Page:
Tuesday, August 29, 2006


The massive Learning Community that’s now being crafted for the metropolitan Omaha area public schools may be the culmination of a dangerous process that began a few years ago in a related arena, and bodes evil for the future of freedom and accountability in Nebraska K-12 education.

The same person who drafted the Learning Community structure, State Sen. Ron Raikes, chairman of the Legislature’s Education Committee, was at the center of some curiously similar, controversial changes to the state’s distance learning system that are still playing out.

But a few bold Nebraskans, led by ESU #6 board member Alan Jacobsen of Denton, Neb., may be able to block the scary, new process of funding and managing public education that seeks to skirt public accountability. If public policymakers listen to leaders like Jacobsen, they may be able to keep K-12 functions on the straight and narrow path of adequate public accountability.

At issue is the way educrats are using the obscure Educational Service Units, non-governmental and non-elected boards and commissions that operate well under the radar, paid education employees in oversight capacities over their own spending decisions, and sweetheart deals crafted with the relatively new and relatively unaccountable Interlocal Agreements, and doing all this probably in violation of Nebraska’s Open Meeting Act.

All this is so that educrats can have things their way and easy access to the public’s money with a minimum of accountability, which they mostly refer to as “fussing” from the “pests” who more properly should be called “concerned citizens” and “government watchdogs.”

This process is already well down the road with recent changes made to Nebraska’s distance education system. See for yourself:


It’s probable that this skirt-the-voters-they’re-too-dumb-to-care-anyway routine will be further cemented in place as the modus operandi of choice in the “One Metro Area, One Tax Levy” structure now being put in place by Omaha area superintendents and their educrat colleagues.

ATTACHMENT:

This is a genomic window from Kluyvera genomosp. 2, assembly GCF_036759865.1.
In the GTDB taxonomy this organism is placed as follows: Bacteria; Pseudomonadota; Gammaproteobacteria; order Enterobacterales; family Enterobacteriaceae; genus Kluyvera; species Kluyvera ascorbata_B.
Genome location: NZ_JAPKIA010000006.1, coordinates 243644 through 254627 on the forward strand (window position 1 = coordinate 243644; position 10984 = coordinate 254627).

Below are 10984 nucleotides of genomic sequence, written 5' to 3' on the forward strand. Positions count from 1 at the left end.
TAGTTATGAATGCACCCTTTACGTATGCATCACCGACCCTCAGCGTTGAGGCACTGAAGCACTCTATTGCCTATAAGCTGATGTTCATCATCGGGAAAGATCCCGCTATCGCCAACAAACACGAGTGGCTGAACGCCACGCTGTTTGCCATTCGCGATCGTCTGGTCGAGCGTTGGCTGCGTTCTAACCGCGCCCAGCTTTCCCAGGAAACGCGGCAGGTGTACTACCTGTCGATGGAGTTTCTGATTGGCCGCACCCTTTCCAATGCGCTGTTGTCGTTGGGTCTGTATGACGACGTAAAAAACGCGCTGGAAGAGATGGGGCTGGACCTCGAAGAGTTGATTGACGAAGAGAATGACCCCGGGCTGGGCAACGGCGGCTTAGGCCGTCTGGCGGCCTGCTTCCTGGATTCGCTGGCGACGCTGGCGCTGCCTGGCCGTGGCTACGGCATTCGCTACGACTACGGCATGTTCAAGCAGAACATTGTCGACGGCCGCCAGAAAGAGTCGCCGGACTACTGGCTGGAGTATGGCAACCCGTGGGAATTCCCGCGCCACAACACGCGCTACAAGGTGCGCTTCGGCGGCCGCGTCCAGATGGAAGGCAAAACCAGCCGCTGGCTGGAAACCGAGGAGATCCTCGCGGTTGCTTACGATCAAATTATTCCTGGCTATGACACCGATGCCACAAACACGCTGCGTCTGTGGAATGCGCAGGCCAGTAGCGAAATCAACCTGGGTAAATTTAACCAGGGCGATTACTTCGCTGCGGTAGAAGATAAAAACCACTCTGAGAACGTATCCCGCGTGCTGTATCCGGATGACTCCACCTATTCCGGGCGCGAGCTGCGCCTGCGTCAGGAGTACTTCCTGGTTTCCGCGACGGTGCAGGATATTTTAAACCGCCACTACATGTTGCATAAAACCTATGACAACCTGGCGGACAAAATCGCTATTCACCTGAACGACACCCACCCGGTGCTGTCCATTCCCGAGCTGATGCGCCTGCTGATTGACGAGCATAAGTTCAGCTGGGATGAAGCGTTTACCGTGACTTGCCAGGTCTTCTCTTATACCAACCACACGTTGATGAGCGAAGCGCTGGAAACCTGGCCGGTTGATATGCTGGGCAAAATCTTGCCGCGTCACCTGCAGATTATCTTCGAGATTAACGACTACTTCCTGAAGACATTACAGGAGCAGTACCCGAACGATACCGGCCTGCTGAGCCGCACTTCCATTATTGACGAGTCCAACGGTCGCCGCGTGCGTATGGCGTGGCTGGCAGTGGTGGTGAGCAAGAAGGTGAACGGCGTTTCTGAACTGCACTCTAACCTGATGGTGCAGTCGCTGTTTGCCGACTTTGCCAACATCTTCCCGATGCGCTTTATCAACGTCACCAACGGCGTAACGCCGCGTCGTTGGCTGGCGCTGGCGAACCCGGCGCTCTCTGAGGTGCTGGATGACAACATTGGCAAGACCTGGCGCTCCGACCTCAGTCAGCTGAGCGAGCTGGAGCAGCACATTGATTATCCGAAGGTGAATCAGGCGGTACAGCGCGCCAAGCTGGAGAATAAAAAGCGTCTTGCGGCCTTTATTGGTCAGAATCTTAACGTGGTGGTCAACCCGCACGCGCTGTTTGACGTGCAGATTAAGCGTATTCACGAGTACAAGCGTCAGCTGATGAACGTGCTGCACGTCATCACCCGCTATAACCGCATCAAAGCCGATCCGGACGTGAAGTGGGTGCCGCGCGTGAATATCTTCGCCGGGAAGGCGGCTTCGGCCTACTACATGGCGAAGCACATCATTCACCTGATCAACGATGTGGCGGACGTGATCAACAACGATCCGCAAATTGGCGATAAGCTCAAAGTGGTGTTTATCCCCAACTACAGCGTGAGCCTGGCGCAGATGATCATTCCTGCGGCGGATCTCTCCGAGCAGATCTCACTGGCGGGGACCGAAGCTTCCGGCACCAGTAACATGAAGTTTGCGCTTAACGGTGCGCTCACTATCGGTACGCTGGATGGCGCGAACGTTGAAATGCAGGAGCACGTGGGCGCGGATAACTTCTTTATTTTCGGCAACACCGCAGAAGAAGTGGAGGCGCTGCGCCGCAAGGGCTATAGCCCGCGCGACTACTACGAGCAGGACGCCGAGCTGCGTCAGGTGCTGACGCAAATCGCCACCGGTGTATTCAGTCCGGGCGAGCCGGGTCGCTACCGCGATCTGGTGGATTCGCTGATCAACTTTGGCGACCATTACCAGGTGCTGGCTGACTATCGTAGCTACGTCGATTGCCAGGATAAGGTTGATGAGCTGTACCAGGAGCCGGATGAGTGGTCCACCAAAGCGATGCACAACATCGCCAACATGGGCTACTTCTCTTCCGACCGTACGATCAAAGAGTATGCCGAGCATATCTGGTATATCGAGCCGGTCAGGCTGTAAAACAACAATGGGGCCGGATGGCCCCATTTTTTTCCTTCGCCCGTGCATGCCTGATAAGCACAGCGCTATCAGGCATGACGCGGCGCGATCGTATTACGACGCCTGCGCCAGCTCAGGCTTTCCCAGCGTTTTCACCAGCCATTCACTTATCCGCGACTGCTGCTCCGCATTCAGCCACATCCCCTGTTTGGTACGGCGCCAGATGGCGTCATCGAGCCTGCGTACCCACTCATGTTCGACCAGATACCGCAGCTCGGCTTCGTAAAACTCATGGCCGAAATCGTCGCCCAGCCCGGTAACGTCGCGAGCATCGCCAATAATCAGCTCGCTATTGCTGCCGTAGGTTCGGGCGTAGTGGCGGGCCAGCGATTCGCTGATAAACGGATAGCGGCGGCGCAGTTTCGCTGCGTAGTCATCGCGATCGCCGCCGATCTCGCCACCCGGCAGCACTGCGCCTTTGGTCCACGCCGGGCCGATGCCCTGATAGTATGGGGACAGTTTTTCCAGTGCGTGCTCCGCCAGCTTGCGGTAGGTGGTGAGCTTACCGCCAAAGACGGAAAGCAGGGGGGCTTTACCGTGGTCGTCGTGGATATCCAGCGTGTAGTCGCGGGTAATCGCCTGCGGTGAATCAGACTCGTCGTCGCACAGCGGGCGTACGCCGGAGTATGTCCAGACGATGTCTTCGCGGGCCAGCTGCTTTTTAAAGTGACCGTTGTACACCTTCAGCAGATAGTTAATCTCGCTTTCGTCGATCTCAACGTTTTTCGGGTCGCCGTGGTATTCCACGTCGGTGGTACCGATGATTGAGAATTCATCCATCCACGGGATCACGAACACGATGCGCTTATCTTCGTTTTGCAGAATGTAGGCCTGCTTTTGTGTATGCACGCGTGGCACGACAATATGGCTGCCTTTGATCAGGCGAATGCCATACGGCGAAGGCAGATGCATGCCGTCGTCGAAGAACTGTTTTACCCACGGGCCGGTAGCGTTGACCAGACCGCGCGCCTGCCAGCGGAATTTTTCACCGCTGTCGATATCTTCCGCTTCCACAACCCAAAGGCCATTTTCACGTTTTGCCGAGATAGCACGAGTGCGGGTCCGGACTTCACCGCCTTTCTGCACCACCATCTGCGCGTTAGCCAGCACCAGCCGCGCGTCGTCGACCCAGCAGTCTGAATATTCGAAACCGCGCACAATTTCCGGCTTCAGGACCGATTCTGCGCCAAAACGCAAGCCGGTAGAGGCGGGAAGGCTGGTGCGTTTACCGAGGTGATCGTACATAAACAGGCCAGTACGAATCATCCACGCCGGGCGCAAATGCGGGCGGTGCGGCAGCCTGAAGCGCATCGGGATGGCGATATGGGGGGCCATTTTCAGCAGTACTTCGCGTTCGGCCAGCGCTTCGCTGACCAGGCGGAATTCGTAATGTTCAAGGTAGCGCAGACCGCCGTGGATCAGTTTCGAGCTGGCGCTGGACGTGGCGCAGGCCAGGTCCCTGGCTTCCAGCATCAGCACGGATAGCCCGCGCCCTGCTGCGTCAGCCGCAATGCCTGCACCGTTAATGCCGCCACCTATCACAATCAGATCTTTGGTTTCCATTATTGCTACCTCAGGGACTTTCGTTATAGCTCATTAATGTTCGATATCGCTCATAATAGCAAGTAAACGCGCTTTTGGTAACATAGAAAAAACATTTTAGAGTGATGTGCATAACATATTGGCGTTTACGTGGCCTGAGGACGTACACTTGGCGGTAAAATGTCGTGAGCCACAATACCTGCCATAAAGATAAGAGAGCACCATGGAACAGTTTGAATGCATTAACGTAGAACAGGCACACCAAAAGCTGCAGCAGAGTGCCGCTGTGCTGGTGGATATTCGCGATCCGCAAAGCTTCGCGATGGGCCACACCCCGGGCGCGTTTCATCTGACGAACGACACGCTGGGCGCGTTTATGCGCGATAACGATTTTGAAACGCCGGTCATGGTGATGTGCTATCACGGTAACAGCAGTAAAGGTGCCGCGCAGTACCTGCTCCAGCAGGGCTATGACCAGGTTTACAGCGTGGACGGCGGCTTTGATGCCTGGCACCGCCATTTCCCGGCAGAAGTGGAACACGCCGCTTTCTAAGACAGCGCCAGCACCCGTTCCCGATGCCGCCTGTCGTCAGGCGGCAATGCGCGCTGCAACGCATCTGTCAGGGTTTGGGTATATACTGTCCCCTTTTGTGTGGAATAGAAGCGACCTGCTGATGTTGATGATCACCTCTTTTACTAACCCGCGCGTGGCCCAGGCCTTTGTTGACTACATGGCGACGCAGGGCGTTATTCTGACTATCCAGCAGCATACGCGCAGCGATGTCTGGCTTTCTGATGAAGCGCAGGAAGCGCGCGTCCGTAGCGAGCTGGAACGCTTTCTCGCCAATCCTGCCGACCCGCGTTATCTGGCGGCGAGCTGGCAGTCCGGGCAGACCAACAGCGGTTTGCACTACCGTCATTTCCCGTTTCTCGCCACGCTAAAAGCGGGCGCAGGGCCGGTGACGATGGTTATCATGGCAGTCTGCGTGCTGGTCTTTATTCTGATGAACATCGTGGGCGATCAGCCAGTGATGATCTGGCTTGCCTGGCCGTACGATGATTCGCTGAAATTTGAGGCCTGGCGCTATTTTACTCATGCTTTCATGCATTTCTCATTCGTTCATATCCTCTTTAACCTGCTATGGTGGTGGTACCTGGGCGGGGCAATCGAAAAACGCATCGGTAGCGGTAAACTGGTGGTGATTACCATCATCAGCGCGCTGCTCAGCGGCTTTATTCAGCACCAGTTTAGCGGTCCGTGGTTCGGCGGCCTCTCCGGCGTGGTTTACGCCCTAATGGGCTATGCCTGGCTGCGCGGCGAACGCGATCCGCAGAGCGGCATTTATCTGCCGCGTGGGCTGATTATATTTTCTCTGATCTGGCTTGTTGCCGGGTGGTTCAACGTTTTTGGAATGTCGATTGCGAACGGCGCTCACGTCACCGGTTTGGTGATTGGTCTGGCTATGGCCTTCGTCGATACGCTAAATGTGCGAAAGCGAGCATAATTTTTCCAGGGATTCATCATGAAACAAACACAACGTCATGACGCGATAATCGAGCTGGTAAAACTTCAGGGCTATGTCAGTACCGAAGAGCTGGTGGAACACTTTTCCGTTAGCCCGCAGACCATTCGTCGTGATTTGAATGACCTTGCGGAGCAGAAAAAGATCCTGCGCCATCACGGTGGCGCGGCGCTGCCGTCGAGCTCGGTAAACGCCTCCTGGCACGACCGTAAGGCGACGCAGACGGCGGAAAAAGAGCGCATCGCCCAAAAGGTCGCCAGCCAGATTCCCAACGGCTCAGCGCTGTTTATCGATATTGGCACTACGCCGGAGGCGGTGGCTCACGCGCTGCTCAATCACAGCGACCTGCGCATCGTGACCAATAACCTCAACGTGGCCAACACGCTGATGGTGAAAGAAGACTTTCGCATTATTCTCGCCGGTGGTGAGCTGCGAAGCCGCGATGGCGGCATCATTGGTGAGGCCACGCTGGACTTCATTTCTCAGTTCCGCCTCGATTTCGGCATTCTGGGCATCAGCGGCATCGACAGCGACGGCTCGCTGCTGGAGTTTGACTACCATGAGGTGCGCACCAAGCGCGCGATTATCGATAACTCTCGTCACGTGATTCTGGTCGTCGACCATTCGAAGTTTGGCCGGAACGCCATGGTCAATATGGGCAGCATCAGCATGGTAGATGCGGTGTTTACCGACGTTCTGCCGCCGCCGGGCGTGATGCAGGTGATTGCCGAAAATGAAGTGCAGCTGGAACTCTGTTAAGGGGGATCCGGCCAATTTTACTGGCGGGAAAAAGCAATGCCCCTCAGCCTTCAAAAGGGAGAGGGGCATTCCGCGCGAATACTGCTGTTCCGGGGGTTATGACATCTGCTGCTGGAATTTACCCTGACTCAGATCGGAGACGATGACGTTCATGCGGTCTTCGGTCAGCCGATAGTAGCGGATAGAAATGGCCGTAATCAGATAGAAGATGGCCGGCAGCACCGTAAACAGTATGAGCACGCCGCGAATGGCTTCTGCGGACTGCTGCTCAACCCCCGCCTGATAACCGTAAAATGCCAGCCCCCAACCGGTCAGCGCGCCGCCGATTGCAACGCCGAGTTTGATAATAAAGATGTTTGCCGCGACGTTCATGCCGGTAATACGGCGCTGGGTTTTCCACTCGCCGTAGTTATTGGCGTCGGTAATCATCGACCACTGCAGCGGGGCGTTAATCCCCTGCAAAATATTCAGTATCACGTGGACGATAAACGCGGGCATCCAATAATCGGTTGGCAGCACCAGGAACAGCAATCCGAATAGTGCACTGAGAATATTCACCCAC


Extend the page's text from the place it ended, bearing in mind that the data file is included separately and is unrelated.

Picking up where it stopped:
Some background is in order:

Interlocal agreements are supposed to be productive partnerships of two or more units of government to work on joint projects that couldn’t get done as efficiently if one governmental entity tried to do it on its own. In philosophy, it’s a great idea. In practice in Nebraska, interlocal agreements have basically been used by educrats to get around the Legislature’s spending lid, imposed several years ago in a vain attempt to hold the line on school spending.

Everybody knows it . . . except the voters, of course. But that may change, now that the stakes are getting bigger and the functions being funded and managed this way are coming out of the closet into the light of public scrutiny.

Nebraska educrats used interlocal agreements to get a large, expensive distance learning system in place several years ago, run by non-elected officials. Last legislative session, Sen. Raikes introduced LB 1208, now in place, which created the Distance Education Council as the coordinating body. An additional two state employees and up to $600,000 in additional state tax dollars were required to put the changes in place.

Members of that council are not elected, but are paid employees of the Educational Service Units across Nebraska. A “State Chief Information Officer” within the Nebraska Department of Education, who is of course a paid employee and not elected, is the central figure. State and federal tax dollars will fund operations through “technology allowances” figured in to state aid to school districts when school districts aren’t exceeding the spending lid on their own for the allowable exceptions of distance learning, or raking in state lottery funds.